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For Your Shabbat Table

For Hashem your G-d will bless you

One of the places Chabad brought me was a Jewish old-age home in Morocco. It didn’t smell pleasant, not by old-age-home standards, not by third-world standards.. Some of the residents were neither senile nor blind, and were able to acknowledge our presence when we came to light the Chanukah menorah. 

A tiny old lady came over and introduced herself in English as Madame Leiberman. I was shocked. She had a hard to place accent. I asked her where she was from.
 
“Guess!” she answered mischievously, happy to be a schoolgirl for a moment. I gave up and she said Vienna. Ah so you speak Yiddish I offered, imagining a comeback in a German-accented Yiddish. 
 
“Zicher, alle poilishe yidden hobben geredt Yiddish.” All Polish Jews spoke Yiddish. So, you’re a Polish Jew I asked. I’m neither Polish nor a Jew. Ich bin a krist: I’m a Christian, she answered in flawless Mama Loshon.
 
This all in a sparse room inside a whitewashed courtyard, under the turquoise sky of a purely Arabic country. I wasn’t sure what was getting to me.
 
She had her audience now she told her story.
 
Her husband was a Jew, Vienna was a very liberal city where Jew and Christian commingled and shared each other’s cultures and many young people intermarried. “Ah but I see you’re not impressed, du hust dach a bord! She was delighted with herself.
 
Her group would protest noisily in front of the Nazi Party headquarters: when Hitler rolled in they were sent to prison. I lost the historical flow from that point but they were transferred later to prison in Vichy France and from there to the French colony of Morocco, to a concentration camp, but not a real concentration camp, she assured me, bei unz is geven azoi fill lukses mir hoben afiloo gemacht a hinger strike --our concentration camp was so luxurious we even made a hunger strike!
 
She went on with some remarkable insights, but my meeting her and that last line of hers came back to me as I read the parsha. 
 
Forget now concentration camp standards. Think us, think America, think 2018. Think things that we have in the house: bathroom scale, food scale, fridge magnets with warning-contents-may-be dangerous-to your-health, mugs declaring chocolate the fifth food group. Think diets: Weight Watchers, diet pills, antacids, laxatives, stomach staples, tummy tucks. Think conditions: heart disease, gout - the rest I don’t want to mention.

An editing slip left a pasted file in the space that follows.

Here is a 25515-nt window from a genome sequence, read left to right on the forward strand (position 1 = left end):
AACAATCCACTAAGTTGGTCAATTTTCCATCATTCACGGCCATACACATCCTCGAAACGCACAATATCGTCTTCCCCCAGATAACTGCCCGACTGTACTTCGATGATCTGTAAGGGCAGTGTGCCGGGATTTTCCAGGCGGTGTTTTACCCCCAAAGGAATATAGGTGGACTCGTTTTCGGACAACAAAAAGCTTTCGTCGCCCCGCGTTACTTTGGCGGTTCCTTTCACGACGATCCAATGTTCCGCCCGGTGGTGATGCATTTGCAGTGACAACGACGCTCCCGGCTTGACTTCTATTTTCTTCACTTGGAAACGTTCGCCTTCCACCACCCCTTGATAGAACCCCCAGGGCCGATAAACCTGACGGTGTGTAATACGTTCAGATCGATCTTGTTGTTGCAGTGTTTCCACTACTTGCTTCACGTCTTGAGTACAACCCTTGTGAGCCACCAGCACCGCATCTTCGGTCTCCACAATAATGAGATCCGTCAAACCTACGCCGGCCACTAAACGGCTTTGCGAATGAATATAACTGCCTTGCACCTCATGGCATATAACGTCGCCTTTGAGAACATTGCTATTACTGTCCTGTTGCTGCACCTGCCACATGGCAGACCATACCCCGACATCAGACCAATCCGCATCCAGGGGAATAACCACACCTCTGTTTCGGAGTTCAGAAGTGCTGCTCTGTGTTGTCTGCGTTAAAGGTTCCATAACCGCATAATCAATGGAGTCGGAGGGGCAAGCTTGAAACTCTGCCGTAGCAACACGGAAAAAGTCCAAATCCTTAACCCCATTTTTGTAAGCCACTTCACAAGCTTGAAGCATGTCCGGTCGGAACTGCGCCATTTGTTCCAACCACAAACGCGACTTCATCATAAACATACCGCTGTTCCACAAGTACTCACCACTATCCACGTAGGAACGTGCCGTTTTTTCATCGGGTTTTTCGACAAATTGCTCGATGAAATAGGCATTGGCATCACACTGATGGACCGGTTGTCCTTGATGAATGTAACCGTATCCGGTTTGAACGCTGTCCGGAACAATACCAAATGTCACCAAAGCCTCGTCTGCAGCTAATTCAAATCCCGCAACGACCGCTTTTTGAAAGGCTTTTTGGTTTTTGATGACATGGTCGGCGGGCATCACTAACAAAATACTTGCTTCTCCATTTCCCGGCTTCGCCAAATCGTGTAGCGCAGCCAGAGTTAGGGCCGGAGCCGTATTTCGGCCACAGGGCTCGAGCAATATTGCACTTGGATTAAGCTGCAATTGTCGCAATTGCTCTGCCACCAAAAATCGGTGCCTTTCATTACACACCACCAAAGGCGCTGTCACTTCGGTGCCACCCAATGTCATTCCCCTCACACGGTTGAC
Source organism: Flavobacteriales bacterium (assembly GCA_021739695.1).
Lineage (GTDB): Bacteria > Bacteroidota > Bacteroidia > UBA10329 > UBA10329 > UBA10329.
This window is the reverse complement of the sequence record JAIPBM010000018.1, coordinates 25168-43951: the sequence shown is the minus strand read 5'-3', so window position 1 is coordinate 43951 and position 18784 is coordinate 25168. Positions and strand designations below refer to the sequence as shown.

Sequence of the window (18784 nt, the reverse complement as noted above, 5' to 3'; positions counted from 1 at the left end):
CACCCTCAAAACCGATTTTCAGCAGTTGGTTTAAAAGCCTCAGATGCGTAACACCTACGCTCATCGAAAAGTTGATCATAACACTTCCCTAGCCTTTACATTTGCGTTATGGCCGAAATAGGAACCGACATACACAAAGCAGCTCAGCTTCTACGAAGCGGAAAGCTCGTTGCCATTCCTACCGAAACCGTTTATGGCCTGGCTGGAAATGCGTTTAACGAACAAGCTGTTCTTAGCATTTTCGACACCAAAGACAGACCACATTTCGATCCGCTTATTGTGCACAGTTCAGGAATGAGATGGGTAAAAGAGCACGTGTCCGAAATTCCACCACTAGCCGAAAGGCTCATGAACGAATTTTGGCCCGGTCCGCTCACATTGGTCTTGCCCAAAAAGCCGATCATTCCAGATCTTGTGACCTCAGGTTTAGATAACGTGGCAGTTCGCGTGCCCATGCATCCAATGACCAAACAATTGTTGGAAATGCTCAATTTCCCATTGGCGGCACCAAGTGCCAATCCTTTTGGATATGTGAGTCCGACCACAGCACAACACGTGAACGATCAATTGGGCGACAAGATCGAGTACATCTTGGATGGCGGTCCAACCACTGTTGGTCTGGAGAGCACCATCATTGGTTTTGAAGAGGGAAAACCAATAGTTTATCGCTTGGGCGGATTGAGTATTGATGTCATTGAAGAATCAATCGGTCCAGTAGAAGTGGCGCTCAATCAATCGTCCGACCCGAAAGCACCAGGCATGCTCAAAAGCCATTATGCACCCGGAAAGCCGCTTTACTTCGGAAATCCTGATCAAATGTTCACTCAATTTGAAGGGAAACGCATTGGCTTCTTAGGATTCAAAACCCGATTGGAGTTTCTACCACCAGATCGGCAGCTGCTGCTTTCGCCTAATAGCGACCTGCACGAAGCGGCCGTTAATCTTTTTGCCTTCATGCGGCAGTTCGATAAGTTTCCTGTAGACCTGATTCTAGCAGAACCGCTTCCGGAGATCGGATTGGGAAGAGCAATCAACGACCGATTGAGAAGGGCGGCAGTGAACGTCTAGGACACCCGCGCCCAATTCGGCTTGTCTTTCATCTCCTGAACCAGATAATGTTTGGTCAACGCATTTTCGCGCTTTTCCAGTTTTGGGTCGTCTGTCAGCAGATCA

Measures we have taken to combat excess: not excess of bad things, excess of good things, like food. We have too much good in this world. More people are suffering from overeating than under eating. Yes, yes you can’t leave something on your plate without thinking of the starving children in India, but. . .isn’t much (if not most) of that politically induced?
 
I feel queasy bringing this up on the tail of a tale retelling an unspeakable time.    But she was on the periphery of it all, her story even more so.
 
How much is spent on (not waste, not this or that being thrown out, but how much is spent on) safeguarding us from not digging in? When do we stop bellying up to the smorgasbord and just say “Thanks: it’s good to be provided for.” 
 
For Hashem your G-d will bless you. Parsha after parsha the words are kept simple; when you’ll be full and satisfied, you should thank He who provides. Thus the tradition that extols grace after meals above grace before meals. 
 
But in this parsha he alludes quite strongly to more. When the place (and the place in Torah refers always to Temple Mount, ((which really isn’t a Jewish place according to, oh, I apologize and digress)) when ascending to Jerusalem) is far from you, and difficult to carry your homage, because Hashem has blessed you.
 
Now we’re talking something heavier; not only does having too much make you sick, it makes you identify more with the body than with the soul. Notice how cows’ heads are so close to the ground? 
 
The cure for the body does not necessarily cure the soul; diet and fitness can indicate narcissism. Nor does sensitivity to matters beyond the Viennese table lead unswervingly to good health. But excess leads to poor health of body and soul. And declining a second helping and helping a second can converge for good health of body and soul.
 
Some other time we’ll get to Madame Leibermann’s other wisdom. For now I’ll bask in the land of plenty, the land of opportunity, plenty of opportunity to choose what I won’t eat.

Brooklyn and the Diamond Exchange